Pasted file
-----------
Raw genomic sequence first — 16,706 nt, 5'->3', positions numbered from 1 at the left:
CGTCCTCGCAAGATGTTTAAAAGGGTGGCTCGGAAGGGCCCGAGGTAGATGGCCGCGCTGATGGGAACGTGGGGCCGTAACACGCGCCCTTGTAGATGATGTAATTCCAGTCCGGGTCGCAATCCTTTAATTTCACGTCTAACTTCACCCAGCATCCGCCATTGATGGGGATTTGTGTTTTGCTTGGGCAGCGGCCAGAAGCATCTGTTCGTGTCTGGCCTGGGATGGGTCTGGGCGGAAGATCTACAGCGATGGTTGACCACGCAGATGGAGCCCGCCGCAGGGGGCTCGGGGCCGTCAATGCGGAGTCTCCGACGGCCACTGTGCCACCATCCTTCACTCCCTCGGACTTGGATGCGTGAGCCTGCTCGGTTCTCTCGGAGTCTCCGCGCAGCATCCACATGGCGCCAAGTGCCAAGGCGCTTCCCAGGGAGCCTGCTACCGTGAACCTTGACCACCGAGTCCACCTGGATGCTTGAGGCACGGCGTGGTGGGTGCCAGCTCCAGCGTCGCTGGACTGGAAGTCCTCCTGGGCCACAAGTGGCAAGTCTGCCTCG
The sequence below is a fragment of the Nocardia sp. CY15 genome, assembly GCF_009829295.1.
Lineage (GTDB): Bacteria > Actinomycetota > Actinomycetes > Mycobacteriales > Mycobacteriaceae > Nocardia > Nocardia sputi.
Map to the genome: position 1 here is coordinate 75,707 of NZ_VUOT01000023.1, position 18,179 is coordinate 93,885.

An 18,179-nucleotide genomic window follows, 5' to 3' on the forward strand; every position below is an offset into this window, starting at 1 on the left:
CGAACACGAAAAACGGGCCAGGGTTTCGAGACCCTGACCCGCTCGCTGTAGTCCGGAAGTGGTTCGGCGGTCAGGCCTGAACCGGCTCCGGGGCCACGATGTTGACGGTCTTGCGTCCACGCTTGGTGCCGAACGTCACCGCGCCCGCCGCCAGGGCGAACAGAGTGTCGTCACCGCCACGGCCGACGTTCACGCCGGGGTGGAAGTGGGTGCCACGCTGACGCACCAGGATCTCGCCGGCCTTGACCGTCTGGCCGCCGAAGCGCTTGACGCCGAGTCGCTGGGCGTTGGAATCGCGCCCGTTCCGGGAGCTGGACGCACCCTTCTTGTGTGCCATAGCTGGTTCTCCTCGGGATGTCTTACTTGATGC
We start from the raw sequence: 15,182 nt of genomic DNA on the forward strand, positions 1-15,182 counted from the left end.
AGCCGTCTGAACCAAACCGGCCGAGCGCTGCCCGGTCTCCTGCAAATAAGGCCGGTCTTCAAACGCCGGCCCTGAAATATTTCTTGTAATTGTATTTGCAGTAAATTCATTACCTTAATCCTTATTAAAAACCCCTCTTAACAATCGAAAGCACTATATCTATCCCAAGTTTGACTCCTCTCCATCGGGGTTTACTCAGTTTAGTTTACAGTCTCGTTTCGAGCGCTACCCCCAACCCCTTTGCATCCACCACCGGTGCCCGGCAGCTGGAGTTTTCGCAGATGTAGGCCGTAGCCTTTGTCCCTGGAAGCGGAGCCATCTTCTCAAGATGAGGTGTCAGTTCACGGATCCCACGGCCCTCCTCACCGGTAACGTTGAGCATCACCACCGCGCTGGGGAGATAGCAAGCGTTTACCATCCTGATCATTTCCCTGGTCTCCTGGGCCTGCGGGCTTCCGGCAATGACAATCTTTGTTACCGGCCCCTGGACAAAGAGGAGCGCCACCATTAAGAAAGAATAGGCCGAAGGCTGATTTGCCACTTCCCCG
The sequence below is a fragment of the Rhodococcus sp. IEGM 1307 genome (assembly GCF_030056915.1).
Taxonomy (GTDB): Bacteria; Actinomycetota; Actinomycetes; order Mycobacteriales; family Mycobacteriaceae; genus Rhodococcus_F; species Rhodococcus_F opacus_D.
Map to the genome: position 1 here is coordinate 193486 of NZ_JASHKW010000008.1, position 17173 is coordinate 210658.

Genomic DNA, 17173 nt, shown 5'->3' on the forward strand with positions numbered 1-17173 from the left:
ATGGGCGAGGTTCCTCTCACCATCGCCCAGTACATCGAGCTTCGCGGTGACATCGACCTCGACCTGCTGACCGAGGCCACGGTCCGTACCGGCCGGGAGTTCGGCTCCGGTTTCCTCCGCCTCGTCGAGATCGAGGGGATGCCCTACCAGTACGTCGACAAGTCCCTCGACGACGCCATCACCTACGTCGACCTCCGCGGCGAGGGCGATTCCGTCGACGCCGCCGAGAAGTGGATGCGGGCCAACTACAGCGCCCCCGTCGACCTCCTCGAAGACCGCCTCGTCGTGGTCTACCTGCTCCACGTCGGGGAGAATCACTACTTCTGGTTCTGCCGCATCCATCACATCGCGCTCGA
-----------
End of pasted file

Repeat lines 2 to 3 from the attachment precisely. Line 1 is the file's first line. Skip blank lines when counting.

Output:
CGTCCTCGCAAGATGTTTAAAAGGGTGGCTCGGAAGGGCCCGAGGTAGATGGCCGCGCTGATGGGAACGTGGGGCCGTAACACGCGCCCTTGTAGATGATGTAATTCCAGTCCGGGTCGCAATCCTTTAATTTCACGTCTAACTTCACCCAGCATCCGCCATTGATGGGGATTTGTGTTTTGCTTGGGCAGCGGCCAGAAGCATCTGTTCGTGTCTGGCCTGGGATGGGTCTGGGCGGAAGATCTACAGCGATGGTTGACCACGCAGATGGAGCCCGCCGCAGGGGGCTCGGGGCCGTCAATGCGGAGTCTCCGACGGCCACTGTGCCACCATCCTTCACTCCCTCGGACTTGGATGCGTGAGCCTGCTCGGTTCTCTCGGAGTCTCCGCGCAGCATCCACATGGCGCCAAGTGCCAAGGCGCTTCCCAGGGAGCCTGCTACCGTGAACCTTGACCACCGAGTCCACCTGGATGCTTGAGGCACGGCGTGGTGGGTGCCAGCTCCAGCGTCGCTGGACTGGAAGTCCTCCTGGGCCACAAGTGGCAAGTCTGCCTCG
The sequence below is a fragment of the Nocardia sp. CY15 genome, assembly GCF_009829295.1.